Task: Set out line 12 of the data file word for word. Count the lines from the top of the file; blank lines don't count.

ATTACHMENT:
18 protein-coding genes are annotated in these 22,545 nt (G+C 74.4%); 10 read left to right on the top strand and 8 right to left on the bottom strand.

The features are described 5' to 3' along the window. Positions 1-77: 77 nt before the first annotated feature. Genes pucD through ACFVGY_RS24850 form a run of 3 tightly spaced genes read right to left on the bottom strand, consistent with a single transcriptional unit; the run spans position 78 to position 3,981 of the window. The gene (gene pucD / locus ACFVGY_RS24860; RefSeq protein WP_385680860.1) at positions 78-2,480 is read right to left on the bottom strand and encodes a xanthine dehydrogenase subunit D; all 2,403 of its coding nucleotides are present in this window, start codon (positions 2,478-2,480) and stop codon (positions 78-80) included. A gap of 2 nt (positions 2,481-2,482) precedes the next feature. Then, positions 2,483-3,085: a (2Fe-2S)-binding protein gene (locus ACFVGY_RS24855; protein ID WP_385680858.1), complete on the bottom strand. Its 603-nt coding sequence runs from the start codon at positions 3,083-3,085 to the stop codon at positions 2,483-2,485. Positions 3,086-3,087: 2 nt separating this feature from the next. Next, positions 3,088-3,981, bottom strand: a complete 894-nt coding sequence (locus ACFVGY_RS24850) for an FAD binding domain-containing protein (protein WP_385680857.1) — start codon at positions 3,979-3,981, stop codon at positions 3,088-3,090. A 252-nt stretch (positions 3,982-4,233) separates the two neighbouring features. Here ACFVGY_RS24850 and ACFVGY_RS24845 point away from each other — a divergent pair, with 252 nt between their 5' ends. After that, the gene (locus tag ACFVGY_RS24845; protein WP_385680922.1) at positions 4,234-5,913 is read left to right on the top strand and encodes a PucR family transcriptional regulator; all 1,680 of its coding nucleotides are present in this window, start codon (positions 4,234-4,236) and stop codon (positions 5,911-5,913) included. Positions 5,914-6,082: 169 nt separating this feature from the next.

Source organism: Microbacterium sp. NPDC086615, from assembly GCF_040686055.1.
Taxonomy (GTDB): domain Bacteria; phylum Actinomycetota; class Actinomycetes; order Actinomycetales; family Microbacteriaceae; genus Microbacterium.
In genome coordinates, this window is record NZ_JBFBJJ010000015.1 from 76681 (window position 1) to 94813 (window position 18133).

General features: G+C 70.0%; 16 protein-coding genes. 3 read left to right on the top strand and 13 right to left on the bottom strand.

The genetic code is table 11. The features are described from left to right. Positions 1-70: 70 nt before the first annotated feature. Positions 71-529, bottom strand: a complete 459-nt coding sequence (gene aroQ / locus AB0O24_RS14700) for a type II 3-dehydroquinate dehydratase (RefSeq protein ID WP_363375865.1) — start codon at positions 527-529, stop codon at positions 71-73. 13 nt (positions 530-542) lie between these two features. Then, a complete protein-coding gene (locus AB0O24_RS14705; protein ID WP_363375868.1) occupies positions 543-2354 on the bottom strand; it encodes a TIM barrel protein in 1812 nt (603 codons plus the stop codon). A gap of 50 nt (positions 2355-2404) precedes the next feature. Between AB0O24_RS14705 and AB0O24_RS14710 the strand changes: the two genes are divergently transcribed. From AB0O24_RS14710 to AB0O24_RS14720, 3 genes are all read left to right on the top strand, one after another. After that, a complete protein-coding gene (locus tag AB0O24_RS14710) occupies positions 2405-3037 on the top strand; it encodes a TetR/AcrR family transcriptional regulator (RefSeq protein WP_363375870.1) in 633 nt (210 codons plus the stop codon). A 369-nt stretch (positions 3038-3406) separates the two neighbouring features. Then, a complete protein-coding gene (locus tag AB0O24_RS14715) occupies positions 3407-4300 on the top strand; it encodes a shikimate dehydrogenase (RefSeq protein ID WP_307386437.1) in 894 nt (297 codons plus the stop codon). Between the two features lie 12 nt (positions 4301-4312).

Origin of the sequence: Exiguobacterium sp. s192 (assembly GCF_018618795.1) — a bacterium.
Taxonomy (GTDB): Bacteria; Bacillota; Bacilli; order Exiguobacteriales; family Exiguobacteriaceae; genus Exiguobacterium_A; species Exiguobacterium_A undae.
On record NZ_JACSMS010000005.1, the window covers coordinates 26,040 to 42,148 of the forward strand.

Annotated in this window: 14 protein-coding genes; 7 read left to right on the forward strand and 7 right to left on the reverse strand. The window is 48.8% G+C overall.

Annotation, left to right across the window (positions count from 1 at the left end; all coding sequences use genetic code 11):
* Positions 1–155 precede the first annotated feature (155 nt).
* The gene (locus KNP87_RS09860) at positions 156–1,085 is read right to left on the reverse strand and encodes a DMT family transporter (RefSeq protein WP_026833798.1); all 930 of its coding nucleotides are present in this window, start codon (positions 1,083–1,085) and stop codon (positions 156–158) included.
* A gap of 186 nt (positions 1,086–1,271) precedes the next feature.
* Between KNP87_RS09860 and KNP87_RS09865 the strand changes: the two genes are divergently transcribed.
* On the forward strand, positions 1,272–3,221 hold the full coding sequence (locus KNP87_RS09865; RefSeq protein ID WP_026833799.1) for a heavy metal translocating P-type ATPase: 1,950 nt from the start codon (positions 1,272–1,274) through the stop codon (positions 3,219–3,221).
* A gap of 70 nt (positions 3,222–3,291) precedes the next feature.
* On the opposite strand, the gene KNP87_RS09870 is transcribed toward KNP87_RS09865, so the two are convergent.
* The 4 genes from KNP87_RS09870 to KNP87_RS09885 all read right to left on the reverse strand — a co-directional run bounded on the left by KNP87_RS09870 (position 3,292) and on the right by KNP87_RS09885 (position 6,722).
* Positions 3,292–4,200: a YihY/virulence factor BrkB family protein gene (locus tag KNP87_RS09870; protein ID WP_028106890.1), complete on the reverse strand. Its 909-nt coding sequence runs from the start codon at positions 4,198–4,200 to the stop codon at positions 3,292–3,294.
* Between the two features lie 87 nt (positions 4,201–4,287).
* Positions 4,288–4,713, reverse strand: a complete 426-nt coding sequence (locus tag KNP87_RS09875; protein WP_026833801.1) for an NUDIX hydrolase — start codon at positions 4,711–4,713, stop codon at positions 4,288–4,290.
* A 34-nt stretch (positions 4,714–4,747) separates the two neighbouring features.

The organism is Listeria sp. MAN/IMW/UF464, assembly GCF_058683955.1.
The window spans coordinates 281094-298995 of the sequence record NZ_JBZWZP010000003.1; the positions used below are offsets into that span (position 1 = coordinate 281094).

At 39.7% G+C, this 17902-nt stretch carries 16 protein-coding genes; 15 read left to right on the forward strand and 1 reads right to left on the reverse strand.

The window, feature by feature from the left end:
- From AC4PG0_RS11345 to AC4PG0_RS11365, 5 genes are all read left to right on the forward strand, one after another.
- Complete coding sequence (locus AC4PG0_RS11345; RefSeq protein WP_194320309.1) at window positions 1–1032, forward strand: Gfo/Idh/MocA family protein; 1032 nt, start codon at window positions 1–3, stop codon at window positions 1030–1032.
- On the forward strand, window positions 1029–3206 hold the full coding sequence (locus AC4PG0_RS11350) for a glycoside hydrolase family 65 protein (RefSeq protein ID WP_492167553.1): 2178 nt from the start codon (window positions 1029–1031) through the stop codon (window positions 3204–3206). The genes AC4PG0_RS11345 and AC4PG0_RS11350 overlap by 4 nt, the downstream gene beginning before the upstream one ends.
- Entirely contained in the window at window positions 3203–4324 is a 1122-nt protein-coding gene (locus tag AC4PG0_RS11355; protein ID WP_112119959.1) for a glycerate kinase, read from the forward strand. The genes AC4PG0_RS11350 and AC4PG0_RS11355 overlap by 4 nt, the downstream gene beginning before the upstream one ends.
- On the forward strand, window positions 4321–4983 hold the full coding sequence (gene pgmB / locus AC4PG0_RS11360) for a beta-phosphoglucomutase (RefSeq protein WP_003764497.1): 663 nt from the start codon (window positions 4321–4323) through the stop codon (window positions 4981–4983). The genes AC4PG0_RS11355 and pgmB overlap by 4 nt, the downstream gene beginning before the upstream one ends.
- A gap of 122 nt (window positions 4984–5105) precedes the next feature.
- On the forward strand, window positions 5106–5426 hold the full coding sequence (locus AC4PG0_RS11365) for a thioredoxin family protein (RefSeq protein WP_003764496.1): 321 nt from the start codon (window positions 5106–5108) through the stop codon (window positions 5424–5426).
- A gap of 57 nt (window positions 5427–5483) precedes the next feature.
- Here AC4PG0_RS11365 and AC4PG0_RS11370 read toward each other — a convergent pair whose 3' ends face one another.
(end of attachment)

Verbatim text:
Annotation, left to right across the window (positions count from 1 at the left end; all coding sequences use genetic code 11):